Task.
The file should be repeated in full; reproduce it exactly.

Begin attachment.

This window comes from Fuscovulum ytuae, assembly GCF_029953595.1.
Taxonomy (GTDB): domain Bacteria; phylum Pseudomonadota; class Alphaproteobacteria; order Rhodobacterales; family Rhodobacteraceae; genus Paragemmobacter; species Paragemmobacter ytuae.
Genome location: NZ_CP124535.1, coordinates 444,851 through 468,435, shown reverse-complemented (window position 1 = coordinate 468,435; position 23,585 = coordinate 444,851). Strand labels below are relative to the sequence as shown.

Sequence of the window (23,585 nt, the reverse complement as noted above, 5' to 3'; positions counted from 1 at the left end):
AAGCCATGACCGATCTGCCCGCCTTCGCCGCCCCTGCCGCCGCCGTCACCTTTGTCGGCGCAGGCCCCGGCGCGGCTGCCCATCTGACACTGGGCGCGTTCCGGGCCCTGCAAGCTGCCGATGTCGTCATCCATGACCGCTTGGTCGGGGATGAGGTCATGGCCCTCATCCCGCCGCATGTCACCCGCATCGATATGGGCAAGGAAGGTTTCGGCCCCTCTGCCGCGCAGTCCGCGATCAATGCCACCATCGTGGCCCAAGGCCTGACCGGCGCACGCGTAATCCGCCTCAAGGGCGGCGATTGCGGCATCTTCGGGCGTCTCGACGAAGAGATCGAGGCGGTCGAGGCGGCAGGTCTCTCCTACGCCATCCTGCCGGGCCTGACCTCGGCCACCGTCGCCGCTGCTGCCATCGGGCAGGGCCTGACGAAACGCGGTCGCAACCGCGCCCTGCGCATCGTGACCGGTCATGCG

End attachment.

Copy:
This window comes from Fuscovulum ytuae, assembly GCF_029953595.1.
Taxonomy (GTDB): domain Bacteria; phylum Pseudomonadota; class Alphaproteobacteria; order Rhodobacterales; family Rhodobacteraceae; genus Paragemmobacter; species Paragemmobacter ytuae.
Genome location: NZ_CP124535.1, coordinates 444,851 through 468,435, shown reverse-complemented (window position 1 = coordinate 468,435; position 23,585 = coordinate 444,851). Strand labels below are relative to the sequence as shown.

Sequence of the window (23,585 nt, the reverse complement as noted above, 5' to 3'; positions counted from 1 at the left end):
AAGCCATGACCGATCTGCCCGCCTTCGCCGCCCCTGCCGCCGCCGTCACCTTTGTCGGCGCAGGCCCCGGCGCGGCTGCCCATCTGACACTGGGCGCGTTCCGGGCCCTGCAAGCTGCCGATGTCGTCATCCATGACCGCTTGGTCGGGGATGAGGTCATGGCCCTCATCCCGCCGCATGTCACCCGCATCGATATGGGCAAGGAAGGTTTCGGCCCCTCTGCCGCGCAGTCCGCGATCAATGCCACCATCGTGGCCCAAGGCCTGACCGGCGCACGCGTAATCCGCCTCAAGGGCGGCGATTGCGGCATCTTCGGGCGTCTCGACGAAGAGATCGAGGCGGTCGAGGCGGCAGGTCTCTCCTACGCCATCCTGCCGGGCCTGACCTCGGCCACCGTCGCCGCTGCTGCCATCGGGCAGGGCCTGACGAAACGCGGTCGCAACCGCGCCCTGCGCATCGTGACCGGTCATGCG